A young therapist sits hunched over her keyboard, frantically completing a case note on the client who just left her office. She has only a few precious minutes before her next client checks in.

She is surrounded by piles of paper – notes she must file, documents she must scan, faxes she must address. The piles grow larger with each client, as does the sinking feeling that she will never, ever catch up.

Her fingers fly furiously over the keys as she pushes away the thought that plagues her – she is never fully present with her clients because she’s distracted and overwhelmed by her ever-growing to-do list. Even though she resents her clients for rarely following through on their treatment plan, she believes it’s her fault and she is failing as a therapist.

As she finishes her clinical summary and clicks save, her phone beeps twice, notifying her that her next client has arrived. She leans back in her chair, exhausted and numb, wondering how she will dig herself out of this hole.

“I can’t do this anymore,” she thinks. “This stress is burning me out.”

That young therapist?

That was me, roughly a decade ago. I started that job enthusiastic and excited, ready to help people and change lives. But only a few months in, I felt crushed by the weight of my never-ending responsibilities. I was fighting burnout – and losing.

And why was I losing my battle? Because I confused burnout with stress, and my usual stress management techniques were failing me.

It’s not just semantics – stress and burnout are two very different things, and knowing the difference is critical to successfully managing burnout. I learned the hard way that stress management techniques don’t always help with burnout –sometimes they can even make it feel worse.

Okay, so what's the big difference between stress and burnout?

When we talk about feeling stressed, we generally mean the physical, emotional, mental, and spiritual impact of an event. Stress results in overload – too much work, too much pressure, just too much.

Consequently, our response typically involves too much as well. We get overinvolved emotionally, believing that if we just do more, have more, be more, we can figure out a way out of our stressful situation. Stress increases our need to respond to whatever is stressing us out, creating anxiety in the process.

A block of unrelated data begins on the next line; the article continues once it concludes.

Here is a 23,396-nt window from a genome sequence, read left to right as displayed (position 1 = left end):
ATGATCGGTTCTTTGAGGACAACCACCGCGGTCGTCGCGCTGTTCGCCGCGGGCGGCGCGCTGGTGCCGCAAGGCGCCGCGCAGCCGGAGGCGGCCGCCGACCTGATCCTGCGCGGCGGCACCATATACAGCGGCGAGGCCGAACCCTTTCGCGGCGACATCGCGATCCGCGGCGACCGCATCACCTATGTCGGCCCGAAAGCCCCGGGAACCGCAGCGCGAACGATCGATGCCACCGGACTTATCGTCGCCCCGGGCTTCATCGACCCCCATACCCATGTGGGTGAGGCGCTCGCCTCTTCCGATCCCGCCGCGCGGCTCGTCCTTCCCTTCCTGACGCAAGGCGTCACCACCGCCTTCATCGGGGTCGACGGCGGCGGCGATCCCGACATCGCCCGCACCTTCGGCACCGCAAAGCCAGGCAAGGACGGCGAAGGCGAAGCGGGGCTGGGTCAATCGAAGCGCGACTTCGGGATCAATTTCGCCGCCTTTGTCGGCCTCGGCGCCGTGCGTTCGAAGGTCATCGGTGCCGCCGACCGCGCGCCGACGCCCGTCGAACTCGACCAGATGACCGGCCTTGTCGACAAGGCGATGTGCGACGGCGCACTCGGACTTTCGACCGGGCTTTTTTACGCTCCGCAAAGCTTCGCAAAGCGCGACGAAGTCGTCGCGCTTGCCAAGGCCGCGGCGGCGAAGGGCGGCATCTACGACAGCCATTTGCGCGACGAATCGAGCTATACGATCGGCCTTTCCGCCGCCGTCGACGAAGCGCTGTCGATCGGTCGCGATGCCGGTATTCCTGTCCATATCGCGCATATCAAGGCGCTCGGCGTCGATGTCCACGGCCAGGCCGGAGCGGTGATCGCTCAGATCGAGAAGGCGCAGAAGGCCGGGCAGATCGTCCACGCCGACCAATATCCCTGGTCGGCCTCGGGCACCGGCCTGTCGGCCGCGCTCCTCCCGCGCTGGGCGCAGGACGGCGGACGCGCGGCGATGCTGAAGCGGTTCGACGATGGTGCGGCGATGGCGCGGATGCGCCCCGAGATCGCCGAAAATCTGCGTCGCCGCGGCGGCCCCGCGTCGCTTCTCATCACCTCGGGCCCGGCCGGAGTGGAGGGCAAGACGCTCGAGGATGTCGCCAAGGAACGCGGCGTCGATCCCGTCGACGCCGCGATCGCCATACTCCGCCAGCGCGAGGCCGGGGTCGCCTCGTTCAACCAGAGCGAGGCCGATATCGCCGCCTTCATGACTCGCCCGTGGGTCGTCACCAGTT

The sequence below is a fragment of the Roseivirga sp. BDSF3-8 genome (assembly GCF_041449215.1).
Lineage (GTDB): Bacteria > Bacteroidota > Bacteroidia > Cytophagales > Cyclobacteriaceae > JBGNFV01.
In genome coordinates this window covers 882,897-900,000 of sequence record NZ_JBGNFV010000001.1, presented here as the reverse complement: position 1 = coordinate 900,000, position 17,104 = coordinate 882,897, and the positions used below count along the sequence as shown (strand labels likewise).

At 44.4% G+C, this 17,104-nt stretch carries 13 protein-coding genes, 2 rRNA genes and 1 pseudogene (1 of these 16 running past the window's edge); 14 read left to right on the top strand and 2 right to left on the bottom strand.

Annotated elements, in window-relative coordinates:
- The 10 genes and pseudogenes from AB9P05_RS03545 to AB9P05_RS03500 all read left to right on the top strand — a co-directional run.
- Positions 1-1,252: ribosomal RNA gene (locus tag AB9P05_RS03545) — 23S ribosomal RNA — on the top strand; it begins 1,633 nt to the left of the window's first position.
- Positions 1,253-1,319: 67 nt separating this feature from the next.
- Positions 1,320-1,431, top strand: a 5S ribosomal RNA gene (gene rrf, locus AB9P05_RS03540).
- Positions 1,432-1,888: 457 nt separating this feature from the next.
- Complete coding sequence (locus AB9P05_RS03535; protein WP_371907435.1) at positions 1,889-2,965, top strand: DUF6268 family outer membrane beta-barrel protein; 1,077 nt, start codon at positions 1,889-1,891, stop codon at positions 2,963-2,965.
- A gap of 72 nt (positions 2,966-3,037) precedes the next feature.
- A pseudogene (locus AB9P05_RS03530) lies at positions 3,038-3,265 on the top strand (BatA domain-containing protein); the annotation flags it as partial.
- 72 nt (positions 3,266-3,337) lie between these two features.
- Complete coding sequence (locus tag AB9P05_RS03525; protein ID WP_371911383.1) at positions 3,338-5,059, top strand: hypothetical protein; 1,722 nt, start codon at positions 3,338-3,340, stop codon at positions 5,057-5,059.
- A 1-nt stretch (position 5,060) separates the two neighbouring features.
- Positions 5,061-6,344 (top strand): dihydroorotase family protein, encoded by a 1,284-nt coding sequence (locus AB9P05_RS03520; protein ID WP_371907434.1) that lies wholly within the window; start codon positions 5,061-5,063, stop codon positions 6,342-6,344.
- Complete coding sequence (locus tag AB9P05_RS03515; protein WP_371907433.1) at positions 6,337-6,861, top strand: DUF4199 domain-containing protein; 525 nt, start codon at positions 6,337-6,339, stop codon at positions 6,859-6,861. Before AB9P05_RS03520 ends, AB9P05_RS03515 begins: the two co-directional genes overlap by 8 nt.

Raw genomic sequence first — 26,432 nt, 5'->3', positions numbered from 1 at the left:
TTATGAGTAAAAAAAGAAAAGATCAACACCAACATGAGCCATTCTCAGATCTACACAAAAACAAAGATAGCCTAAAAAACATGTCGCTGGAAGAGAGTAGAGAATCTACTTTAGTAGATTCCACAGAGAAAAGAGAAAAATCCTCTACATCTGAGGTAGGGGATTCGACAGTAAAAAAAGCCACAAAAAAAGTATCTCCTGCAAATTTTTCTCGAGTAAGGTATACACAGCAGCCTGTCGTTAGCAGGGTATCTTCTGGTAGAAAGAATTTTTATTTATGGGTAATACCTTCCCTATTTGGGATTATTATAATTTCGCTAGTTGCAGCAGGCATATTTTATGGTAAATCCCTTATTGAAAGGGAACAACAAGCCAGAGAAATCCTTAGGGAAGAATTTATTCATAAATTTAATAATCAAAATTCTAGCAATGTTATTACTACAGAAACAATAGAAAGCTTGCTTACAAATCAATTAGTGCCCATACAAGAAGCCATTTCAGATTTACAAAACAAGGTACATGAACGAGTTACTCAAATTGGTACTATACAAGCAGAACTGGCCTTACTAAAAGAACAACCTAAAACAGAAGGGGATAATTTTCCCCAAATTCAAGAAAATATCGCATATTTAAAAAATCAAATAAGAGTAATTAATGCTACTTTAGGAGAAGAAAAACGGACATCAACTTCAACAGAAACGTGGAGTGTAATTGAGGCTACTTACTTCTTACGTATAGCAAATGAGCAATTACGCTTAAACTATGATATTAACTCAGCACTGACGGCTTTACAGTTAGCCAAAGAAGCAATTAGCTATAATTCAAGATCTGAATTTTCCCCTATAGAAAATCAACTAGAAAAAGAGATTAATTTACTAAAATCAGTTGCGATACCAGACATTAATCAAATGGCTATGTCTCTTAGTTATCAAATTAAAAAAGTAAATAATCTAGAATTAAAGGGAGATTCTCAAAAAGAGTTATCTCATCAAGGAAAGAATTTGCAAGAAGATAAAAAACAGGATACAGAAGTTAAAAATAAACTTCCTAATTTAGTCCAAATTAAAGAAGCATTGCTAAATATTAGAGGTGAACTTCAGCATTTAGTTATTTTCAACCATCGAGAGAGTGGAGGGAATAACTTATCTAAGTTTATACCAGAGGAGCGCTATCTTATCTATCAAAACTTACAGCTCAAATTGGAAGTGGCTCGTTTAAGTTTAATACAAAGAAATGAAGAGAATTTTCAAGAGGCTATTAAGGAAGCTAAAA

So where stress leads to too much, burnout leads to too little. We are less emotive, we have less energy, and we have little to no desire to respond to whatever is stressing us out. And so we detach – from our relationships, our work, and ourselves – and are more likely to feel depressed and alone.

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Why does it matter?

Because knowing the difference between stress and burnout is critical to managing each one effectively.

Stress management calms our body’s agitated state. Think about all of the common recommendations to manage stress – exercise, deep breathing, meditation, talking to a friend, doing something we love… these strategies reduce our stress by reducing our body’s anxious response.

And since chronic stress can lead to burnout, stress management techniques can sometimes be helpful in managing burnout. But that's only if we can get ourselves to do them, and that’s the problem.

Burnout leaves us feeling hopeless and stuck, so it’s even more difficult to engage in healthy behaviors. We simply don’t have the energy or motivation to do it.

And that's exactly why, ten years ago, I was losing my battle against burnout. I knew all about stress management, and I thought if I could just do more – exercise more, meditate more, plan more – I could get through it.

But in my burned out state, I found the thought of doing more of anything completely overwhelming. I didn't have the motivation to meditate, and I damn well didn't have the energy to exercise. But I knew I was supposed to do these things, and so not doing them made me feel more frustrated, more guilty, and more helpless.

I had convinced myself that I could stress-manage my way out of burnout. Yet the fact that I couldn't do it made me feel more burned out and more like a failure than before. I had dug myself into a hole, and I didn't know how to get out.

Ten years later, I know so much more about burnout than I did then, and I've made it my mission to help others find their way through burnout. Simply put, burnout is an energy management issue. And so the best way to effectively beat burnout is to build up helpful, healing energy while reducing draining, negative energy.

Sounds great, right? But how? Click here to learn more.